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Faces of CFA – Leonie Turner, Hoddles Creek Fire Brigade

What is your CFA role?

Captain, District 13 peer, Junior leader and catering team member.

Why did you join?

In 1991 a large fire came close to where we lived and the primary school my boys attended was evacuated. After that I started to think about the people on the trucks and asked others about CFA. With the support of my family I joined a local brigade.

What incident has had the greatest impact on you?

As a firefighter and peer, the 2009 fires had a significant impact on me. Our strike team turned out in the afternoon and worked through the night. When we were released the following day, we started to hear of the devastating loss of life and property. As a peer, along with many others, I spent time with the brigades, members and their families directly affected by the fires.

Who have been your mentors in CFA?

Like all captains, a lot of people have given me advice and helped me including current and past captains, group officers, commanders, CFA members and my peer coordinator. At Hoddles Creek the brigade is fortunate to have Rob Worlley. He’s a quiet man with a wealth of knowledge, particularly his bush skills, natural navigation, sixth sense when it comes to reading the weather and the valley winds, which is invaluable for us.

What have been the highlights of your time in CFA?

High on my list would be the great friendships I have made as a firefighter and a peer.

I have the honour to teach and watch the Juniors grow, going on to become valued senior members, Junior leaders and officers in their respective brigades. The Juniors have an abundance of enthusiasm, a have-a-go attitude and a willingness to learn.

I’m very proud to be a peer support member and helping other members and their families when required. And being a firefighter helps me to better understand what the brigade or member have been through. The highlights can be as simple as when a person feels comfortable enough with you to tell you honestly how they feel, to helping strike team members when they’re a long way from home.

My number one highlight from 2020 was a phone call from North East Region Assistant Chief Fire Officer David Renkin, who told me the brigade would be receiving a new fire station through the CFA capability funding.

How do you motivate your brigade members?

I hope by just doing my job, having a go, and keeping a positive attitude. Every member has a different skill set, knowledge and ability. When crewing our vehicles, we make sure our newer or younger people are well supported by more experienced members. Mentoring makes new recruits feel welcome, they learn faster and settle into the brigade more quickly.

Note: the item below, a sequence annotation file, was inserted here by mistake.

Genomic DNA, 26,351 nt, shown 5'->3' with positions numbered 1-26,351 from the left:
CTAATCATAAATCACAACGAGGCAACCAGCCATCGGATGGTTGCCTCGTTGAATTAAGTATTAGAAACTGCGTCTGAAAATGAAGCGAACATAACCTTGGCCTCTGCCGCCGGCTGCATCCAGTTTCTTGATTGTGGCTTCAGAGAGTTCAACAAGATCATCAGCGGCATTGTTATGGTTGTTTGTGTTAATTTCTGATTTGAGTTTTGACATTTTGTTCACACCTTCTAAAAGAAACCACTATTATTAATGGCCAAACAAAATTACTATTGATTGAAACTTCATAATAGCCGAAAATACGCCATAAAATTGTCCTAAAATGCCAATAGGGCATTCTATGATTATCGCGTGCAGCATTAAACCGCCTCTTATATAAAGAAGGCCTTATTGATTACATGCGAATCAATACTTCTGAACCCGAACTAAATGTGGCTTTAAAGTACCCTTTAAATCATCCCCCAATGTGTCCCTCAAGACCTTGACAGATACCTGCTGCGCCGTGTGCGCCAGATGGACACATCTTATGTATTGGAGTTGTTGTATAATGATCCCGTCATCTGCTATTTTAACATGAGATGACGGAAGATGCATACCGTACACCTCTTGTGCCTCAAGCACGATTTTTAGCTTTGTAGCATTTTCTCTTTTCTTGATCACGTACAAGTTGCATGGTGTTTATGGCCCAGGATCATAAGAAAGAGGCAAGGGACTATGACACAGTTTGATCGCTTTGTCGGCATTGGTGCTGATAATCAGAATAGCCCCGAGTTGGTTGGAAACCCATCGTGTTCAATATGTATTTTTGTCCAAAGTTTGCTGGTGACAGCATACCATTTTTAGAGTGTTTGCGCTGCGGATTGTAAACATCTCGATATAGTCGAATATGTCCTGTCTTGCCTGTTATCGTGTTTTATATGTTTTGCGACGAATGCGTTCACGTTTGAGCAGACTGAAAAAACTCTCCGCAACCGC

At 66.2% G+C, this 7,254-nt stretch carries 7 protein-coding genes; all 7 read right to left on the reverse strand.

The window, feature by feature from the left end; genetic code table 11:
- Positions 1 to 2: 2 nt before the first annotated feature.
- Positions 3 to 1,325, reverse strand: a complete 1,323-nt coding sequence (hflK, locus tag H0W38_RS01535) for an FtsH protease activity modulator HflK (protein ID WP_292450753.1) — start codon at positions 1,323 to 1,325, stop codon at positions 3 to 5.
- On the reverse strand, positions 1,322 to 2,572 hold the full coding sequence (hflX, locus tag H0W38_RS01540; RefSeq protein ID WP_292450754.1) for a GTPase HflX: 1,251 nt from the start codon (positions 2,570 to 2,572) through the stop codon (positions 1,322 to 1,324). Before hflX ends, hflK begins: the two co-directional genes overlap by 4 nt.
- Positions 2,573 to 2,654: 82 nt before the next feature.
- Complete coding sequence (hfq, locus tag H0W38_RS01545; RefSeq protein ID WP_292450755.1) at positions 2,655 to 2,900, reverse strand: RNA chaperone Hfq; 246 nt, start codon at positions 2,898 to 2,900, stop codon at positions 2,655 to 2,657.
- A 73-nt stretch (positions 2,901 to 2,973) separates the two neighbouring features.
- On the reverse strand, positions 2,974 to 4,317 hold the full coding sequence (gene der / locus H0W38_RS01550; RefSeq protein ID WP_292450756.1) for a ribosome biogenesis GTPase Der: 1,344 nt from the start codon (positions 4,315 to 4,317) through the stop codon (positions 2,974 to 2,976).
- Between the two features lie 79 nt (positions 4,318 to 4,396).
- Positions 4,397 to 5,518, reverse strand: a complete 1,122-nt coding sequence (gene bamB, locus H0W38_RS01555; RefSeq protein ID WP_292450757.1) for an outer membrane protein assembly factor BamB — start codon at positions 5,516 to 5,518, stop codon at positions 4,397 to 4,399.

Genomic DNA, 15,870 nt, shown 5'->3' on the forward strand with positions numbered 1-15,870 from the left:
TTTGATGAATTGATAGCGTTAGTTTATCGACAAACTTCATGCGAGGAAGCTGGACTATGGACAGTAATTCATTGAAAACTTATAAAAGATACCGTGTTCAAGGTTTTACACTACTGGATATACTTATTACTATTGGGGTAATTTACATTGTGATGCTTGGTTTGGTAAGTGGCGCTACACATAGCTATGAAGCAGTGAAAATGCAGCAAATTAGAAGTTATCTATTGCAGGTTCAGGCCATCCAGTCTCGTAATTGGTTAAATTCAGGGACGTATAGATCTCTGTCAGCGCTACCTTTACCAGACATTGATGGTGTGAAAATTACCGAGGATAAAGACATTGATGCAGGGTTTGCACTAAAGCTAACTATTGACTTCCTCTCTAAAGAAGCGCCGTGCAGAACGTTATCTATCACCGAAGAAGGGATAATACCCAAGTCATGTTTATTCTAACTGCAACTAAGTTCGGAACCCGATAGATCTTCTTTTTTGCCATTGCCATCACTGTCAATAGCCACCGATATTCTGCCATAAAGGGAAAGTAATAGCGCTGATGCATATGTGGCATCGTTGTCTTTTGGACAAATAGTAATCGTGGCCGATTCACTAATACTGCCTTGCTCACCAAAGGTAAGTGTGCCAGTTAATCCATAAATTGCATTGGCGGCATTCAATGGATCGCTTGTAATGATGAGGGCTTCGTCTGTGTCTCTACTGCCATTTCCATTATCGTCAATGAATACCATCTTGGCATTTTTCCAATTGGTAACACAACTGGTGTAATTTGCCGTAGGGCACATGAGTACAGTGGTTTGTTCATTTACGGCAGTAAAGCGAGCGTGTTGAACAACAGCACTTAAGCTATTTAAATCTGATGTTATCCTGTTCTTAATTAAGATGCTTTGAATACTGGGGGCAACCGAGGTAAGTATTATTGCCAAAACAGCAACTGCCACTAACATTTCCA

At times, motivating a person can be challenging but keeping a brigade motivated is a team effort. Over the past 12 months we’ve all had to navigate the COVID-19 pandemic. Our Junior brigade face-to-face activities stopped and went online, and our active members only came together when their pagers went off. We all had to learn to embrace Zoom or Teams meetings and training online. I’m lucky to have a great BMT and the officers all stepped up, particularly my 1st Lieutenant Graham Boyd and 3rd Lieutenant Brett Kerford.

What lessons are you most keen to pass onto other members?

Family first, communication, respect and good teamwork. If you don’t have the support of your family, it would be impossible to be a CFA volunteer.

You will never please everyone all the time but if you’re fair, involve your officers in the decisions being made, and keep your members as well informed as you can, everyone is usually happy.

Not all people join the brigade to become a firefighter. We have a catering team that does a fantastic job looking after our crews and other emergency services at incidents. Other members help out around the station with the general maintenance and cleaning. No matter what role a member has, respect and teamwork play a huge part. Coming together is a beginning, keeping it together is progress, and working together is success.


This article has been republished from CFA's Brigade Magazine.  

About VFBV: VFBV is established under the Country Fire Authority Act and is the peak body for CFA Volunteers in Victoria. VFBV works tirelessly to represent, advocate and support CFA volunteers to the CFA Board and management, governments, ministers, members of parliament, councils, instrumentalities, business and the public. Our vision is for Strong Volunteerism, Embraced to Build Community Resilience for a Safer Victoria.

This article is part of our series celebrating women in CFA for International Women's Day.


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CFA Volunteers are the unpaid professionals of our Emergency Services. VFBV is their united voice, and speaks on behalf of Victoria's 60,000 CFA Volunteers.